Blockbuster phenomenon triggers wave of enthusiasm for philosophy and RE. Graeme Paton reports.
It has been denounced as an attempt to defile the sanctity of Christ and sparked protests, boycotts, and even hunger strikes among Christian groups across the globe.
But The Da Vinci Code, Dan Brown's best-selling novel and now a Hollywood blockbuster starring Tom Hanks, has not been vilified by everyone in the UK's religious communities.
Teachers this week reported a growing interest among children in religious education and philosophy on the back of publicity surrounding the film's release.
The so-called "Da Vinci Code effect" has prompted the Roman Catholic church to issue guidance to its 2,500 schools in England and Wales to help teachers to answer questions sparked by the film.
It is the latest fillip for RE, which is the fastest-growing subject in the country. Last year, 16,859 students took A-level religious studies, and 141,037 pupils took a GCSE in the subject.
Canon Simon Bloxam-Rose, chaplain of Millfield, the private boarding school in Somerset, said: "To think that it is in any way undermining the Church is nonsense - we have nothing to fear from The Da Vinci Code.
"From an educational point of view, the knock-on interest in religion has been amazing, I'm being stopped all the time by students who want to ask questions about Grail legends and Mary Magdalene.
"I could have a sizeable addition to my workload from students who want to take up religious studies and philosophy at sixth-form, and we should be thanking, not denouncing, Dan Brown for that."
The novel is based on the fictional premise that the Church has, for centuries, concealed the fact that Jesus married Mary Magdalene, who bore him a child. It also portrays Opus Dei - the Roman Catholic sect which listed Ruth Kelly, the former education secretary, among its members - as a sinister cult prepared to kill to keep the secret safe.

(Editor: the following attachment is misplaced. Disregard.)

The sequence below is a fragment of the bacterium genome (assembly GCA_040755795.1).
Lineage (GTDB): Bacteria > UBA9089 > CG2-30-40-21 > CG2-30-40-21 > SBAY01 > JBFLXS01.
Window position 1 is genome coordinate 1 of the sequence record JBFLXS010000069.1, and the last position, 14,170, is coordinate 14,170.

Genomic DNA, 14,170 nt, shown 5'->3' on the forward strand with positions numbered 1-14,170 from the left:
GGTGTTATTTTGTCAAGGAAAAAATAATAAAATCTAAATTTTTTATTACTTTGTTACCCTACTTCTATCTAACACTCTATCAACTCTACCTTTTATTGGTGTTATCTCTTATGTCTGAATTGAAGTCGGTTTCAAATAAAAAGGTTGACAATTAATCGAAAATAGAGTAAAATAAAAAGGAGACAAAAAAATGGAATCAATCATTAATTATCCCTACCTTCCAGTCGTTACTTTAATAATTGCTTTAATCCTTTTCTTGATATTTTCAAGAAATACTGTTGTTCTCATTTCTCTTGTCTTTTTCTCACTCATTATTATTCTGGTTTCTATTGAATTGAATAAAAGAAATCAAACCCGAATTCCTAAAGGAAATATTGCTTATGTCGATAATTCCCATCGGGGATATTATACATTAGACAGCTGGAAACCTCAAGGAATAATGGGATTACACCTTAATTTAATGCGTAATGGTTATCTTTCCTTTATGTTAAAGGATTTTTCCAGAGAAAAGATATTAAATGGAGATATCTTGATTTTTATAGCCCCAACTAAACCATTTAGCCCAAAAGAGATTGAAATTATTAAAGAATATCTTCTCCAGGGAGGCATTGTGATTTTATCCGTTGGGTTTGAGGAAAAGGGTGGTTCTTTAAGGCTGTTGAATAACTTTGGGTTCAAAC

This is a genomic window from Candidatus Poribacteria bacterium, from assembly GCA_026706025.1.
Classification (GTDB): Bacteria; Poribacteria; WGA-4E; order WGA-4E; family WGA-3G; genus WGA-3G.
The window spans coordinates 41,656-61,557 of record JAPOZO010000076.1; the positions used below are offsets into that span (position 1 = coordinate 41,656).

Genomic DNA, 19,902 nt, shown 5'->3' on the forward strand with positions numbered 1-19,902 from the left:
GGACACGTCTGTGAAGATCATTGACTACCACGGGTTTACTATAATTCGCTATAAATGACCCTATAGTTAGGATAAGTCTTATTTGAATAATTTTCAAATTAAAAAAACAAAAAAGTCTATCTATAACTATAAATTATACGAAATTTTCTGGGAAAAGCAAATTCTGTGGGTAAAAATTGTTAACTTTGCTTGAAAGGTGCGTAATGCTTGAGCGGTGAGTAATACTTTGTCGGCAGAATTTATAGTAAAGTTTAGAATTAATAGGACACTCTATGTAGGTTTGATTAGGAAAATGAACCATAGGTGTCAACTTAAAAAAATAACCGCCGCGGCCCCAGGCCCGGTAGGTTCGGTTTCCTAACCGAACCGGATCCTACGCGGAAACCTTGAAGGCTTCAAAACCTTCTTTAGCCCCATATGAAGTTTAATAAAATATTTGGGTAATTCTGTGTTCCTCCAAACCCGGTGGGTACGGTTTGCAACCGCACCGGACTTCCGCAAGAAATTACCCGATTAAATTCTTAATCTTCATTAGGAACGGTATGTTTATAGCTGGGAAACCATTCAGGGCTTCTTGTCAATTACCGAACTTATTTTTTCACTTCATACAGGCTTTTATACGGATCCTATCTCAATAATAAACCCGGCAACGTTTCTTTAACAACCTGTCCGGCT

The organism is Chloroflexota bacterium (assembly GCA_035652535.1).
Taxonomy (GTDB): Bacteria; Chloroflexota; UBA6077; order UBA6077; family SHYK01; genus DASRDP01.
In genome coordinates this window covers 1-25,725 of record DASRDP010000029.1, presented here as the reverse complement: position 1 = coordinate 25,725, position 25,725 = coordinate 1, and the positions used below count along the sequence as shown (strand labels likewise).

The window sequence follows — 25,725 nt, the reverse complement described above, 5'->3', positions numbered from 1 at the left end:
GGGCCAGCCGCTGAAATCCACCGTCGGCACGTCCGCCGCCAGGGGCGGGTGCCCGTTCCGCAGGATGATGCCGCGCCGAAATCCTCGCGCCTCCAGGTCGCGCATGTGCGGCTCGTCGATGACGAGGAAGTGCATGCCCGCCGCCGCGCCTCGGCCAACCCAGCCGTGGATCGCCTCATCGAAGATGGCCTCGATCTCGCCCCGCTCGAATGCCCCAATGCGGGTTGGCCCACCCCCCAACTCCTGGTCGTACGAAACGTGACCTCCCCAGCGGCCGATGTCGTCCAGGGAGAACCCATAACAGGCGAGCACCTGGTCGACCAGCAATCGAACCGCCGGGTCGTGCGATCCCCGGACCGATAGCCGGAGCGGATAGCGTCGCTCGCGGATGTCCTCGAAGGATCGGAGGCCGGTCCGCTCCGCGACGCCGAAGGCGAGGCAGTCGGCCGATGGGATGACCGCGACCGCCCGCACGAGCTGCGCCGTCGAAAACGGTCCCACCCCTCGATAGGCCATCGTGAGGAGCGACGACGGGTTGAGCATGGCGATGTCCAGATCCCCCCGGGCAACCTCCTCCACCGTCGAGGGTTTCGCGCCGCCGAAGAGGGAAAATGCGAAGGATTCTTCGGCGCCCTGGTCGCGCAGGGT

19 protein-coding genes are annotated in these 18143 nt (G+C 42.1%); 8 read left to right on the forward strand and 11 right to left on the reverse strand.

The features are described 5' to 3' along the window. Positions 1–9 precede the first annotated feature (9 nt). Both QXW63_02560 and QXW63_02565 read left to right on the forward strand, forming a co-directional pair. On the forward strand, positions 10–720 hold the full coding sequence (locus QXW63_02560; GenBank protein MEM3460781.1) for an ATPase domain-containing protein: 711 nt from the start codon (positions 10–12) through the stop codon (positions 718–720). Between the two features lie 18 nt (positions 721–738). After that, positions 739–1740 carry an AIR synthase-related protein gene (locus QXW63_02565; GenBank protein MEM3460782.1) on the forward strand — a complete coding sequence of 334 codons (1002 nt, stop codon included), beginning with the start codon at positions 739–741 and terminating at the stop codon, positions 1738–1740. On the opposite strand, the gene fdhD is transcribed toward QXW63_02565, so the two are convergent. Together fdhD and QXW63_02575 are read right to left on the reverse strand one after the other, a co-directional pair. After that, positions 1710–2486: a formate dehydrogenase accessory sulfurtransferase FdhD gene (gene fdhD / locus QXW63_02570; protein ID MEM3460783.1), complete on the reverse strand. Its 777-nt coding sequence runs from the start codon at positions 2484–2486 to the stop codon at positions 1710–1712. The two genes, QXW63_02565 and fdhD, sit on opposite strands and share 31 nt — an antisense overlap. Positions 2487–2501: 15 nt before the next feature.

Its release as a film this month has prompted worldwide protests. In South Korea, a Christian group applied for an injunction to block screenings.
Religious leaders in India said they would hold hunger strikes, and in Thailand government censors were urged to cut the film's final 15 minutes and display messages before and after the screening saying that the content is fictional.
The Reverend Dr John Gay, the Church of England's spokesman on RE, said: "I am of the belief that there is no such thing as bad publicity. It would be unwise for any RE teacher to dismiss something which is capable of provoking so much discussion about religious themes among young people."
The Catholic Education Service last week wrote to primary and secondary school teachers, including an article which explains some of the film's finer points.
Father Joseph Quigley, its RE adviser, said: "The film's release doesn't warrant specific lessons in The Da Vinci Code, but teachers need to be confident about fielding questions thrown up by it. It worries me a little that people may not appreciate that it is fiction."
The Catholic Agency to Support Evangelisation has set up a website. It features a quiz, a "Catholic response to the story" and Da Vinci Code articles to build on the film's popularity.
Caroline McGrath, head ofRE at Trinity school, a Catholic comprehensive school in Nottingham, said: "We have used The Da Vinci Code to provoke discussion but have had to reiterate that it is only fiction."
Terry Sanderson, vice-president of the National Secular Society, said: "It is stimulating interest in conspiracy theories rather than conventional religion.
"It has opened up the supposedly eternal truths of religion to fundamental questioning: one far-fetched story is just as good as another.
"Children will reach the conclusion that the Bible is as much a ripping yarn as Harry Potter or His Dark Materials by Philip Pullman."